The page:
Google will solve its ad placement problems, IPG's Michael Roth says

IPG CEO on YouTube advertiser boycott

Google's recent advertising nightmares look like they're on their way to being over, Interpublic Group Chief Executive Michael Roth told CNBC's "Squawk Alley" on Monday.

Google has been under fire lately, after several ads were seen running next to offensive content in the U.K. — including neo-Nazi and jihadist videos — on YouTube and on other websites the search giant serves ads on.

After these reports, U.S. companies including Johnson & Johnson, AT&T and Lyft began to remove their ads from playing ahead of YouTube videos.

"The key to advertising is brand reputation, and clients don't want to be associated with these issues," Roth told CNBC. "The best way to keep organizations accountable is to do it with your pocket book ... that part worked."

In a blog post, Google's chief business officer, Philipp Schindler, later apologized for the ad adjacency issues and said the company is working to make sure that ads only show up next to creators the company can vouch for, and make it easier for advertisers to control which kinds of content their ads appear next to. Schindler also said the company will share more about where ads run, as well as act faster to take down questionable videos.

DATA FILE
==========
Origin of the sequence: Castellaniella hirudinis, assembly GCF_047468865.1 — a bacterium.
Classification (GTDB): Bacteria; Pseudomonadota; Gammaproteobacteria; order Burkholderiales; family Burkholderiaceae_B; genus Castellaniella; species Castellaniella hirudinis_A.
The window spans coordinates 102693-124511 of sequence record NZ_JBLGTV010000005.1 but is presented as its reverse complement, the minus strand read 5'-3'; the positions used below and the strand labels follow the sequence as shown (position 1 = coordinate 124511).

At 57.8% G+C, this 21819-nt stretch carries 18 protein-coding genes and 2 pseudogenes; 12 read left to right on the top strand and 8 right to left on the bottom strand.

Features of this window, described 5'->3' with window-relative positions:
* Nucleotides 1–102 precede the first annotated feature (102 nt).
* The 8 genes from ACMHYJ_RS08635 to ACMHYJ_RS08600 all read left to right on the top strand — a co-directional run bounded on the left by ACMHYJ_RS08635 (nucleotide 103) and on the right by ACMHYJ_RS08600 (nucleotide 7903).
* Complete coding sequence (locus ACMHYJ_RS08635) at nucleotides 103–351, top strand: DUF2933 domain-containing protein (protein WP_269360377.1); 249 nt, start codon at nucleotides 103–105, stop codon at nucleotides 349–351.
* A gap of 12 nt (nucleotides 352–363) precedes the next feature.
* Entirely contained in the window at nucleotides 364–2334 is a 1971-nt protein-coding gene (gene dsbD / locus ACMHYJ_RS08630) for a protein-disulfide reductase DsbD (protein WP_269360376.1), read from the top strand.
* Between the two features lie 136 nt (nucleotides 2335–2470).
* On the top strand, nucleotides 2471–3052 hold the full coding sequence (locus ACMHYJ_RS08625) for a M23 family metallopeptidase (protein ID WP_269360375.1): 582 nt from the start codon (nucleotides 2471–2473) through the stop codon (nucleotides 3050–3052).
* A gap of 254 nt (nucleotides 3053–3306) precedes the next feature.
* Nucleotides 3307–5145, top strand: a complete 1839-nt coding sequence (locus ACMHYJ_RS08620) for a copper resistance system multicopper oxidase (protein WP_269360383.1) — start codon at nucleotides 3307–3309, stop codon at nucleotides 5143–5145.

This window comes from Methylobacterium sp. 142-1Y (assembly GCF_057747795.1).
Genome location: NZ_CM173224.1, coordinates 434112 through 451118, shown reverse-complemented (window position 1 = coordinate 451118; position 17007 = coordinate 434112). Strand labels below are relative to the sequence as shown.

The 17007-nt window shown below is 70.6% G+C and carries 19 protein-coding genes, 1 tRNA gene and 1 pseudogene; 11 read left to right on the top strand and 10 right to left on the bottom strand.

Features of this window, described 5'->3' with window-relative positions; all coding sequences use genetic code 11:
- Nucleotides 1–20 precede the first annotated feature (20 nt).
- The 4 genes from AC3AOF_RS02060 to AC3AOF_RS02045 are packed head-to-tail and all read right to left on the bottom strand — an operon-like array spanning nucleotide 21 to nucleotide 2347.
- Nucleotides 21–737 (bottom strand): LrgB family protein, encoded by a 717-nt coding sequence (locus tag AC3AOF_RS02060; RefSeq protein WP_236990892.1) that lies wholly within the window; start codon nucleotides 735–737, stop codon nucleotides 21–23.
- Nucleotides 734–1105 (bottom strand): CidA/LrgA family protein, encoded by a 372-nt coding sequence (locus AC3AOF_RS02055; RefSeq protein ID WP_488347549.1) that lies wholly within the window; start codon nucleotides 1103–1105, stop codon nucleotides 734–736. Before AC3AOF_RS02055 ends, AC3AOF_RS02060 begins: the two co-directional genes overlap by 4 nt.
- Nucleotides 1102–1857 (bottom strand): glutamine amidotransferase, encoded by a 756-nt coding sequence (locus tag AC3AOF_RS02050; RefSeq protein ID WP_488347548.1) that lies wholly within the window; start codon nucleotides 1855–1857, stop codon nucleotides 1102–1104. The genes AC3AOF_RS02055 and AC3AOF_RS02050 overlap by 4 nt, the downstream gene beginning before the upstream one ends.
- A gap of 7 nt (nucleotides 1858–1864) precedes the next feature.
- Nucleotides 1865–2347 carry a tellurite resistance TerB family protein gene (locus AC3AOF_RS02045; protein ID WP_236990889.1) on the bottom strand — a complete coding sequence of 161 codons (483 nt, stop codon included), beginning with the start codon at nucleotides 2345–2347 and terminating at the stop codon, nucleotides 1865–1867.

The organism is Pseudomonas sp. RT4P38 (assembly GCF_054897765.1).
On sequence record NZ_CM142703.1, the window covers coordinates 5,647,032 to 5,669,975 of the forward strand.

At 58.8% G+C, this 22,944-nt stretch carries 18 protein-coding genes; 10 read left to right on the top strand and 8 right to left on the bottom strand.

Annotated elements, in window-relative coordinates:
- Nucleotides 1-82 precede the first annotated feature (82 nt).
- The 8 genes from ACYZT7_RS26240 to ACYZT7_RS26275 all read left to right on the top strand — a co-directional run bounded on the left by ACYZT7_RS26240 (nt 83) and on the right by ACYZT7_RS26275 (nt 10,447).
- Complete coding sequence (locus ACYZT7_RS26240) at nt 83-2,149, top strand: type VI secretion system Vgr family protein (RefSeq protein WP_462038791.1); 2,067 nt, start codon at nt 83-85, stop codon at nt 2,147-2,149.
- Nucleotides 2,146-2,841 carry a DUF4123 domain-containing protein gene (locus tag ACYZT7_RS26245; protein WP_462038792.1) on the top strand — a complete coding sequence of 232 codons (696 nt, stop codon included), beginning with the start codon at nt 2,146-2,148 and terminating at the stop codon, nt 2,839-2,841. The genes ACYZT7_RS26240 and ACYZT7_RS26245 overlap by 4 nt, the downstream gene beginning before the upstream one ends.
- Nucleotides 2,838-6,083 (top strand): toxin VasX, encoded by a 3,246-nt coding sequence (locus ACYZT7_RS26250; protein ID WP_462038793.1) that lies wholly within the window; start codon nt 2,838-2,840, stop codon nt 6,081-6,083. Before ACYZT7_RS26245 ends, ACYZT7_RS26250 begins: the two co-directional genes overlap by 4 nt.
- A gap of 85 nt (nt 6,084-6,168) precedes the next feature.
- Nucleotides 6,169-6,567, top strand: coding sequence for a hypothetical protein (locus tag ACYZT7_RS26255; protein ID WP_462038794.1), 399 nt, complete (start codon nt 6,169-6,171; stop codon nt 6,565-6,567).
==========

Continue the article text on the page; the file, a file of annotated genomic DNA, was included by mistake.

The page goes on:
Schindler also said the company will share more about where ads run, as well as act faster to take down questionable videos.

"Some of our clients are coming back [to Google]," IPG's Roth said Monday, which is a good indicator the internet giant will be able to solve its problems. Interpublic Group is one of the biggest advertising and marketing firms globally, and advises its clients where to place ads — whether online or on TV.

Google isn't alone in this ad fight, either. It's a shifting marketplace for all of the industry's biggest players.

Facebook has said it's working with fact-checking companies to highlight questionable stories as "disputed" and let users mark posts as "fake news." Twitter announced Friday it's changing its default profile image from an egg to a human head silhouette, partly to reduce internet trolling.

Advertisers — many of IPG's clients — also have to stay on their toes with President Donald Trump in the White House, Roth added.

"Advertising is cautious with Trump," he said. While certain brands stand for issues such as women's rights or bullying — which are hot topics right now — everyone needs to "filter" their content to make sure it doesn't come across offensive to any one public.

Shares of Google's parent company, Alphabet, hit a 52-week intraday high of $874.42 on March 17. The stock was at around $850 on Monday.

— CNBC's Michelle Castillo and Lucy Handley contributed to this report.